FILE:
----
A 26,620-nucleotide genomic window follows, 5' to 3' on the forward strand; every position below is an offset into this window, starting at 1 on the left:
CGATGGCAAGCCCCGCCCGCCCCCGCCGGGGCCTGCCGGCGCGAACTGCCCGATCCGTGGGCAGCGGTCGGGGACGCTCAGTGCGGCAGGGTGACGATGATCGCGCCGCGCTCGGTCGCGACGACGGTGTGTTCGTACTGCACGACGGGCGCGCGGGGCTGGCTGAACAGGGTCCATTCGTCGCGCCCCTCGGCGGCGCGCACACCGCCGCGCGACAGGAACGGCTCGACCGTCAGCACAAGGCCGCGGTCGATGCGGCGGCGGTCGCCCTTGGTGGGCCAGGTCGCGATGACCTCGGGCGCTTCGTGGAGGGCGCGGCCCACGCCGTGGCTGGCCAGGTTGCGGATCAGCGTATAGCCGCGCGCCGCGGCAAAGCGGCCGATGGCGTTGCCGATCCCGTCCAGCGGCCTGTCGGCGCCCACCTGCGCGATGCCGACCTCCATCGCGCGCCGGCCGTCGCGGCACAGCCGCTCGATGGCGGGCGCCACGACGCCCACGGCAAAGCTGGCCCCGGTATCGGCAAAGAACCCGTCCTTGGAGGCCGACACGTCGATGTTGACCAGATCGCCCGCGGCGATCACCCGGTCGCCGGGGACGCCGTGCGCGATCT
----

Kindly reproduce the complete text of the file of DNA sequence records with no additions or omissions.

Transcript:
A 26,620-nucleotide genomic window follows, 5' to 3' on the forward strand; every position below is an offset into this window, starting at 1 on the left:
CGATGGCAAGCCCCGCCCGCCCCCGCCGGGGCCTGCCGGCGCGAACTGCCCGATCCGTGGGCAGCGGTCGGGGACGCTCAGTGCGGCAGGGTGACGATGATCGCGCCGCGCTCGGTCGCGACGACGGTGTGTTCGTACTGCACGACGGGCGCGCGGGGCTGGCTGAACAGGGTCCATTCGTCGCGCCCCTCGGCGGCGCGCACACCGCCGCGCGACAGGAACGGCTCGACCGTCAGCACAAGGCCGCGGTCGATGCGGCGGCGGTCGCCCTTGGTGGGCCAGGTCGCGATGACCTCGGGCGCTTCGTGGAGGGCGCGGCCCACGCCGTGGCTGGCCAGGTTGCGGATCAGCGTATAGCCGCGCGCCGCGGCAAAGCGGCCGATGGCGTTGCCGATCCCGTCCAGCGGCCTGTCGGCGCCCACCTGCGCGATGCCGACCTCCATCGCGCGCCGGCCGTCGCGGCACAGCCGCTCGATGGCGGGCGCCACGACGCCCACGGCAAAGCTGGCCCCGGTATCGGCAAAGAACCCGTCCTTGGAGGCCGACACGTCGATGTTGACCAGATCGCCCGCGGCGATCACCCGGTCGCCGGGGACGCCGTGCGCGATCT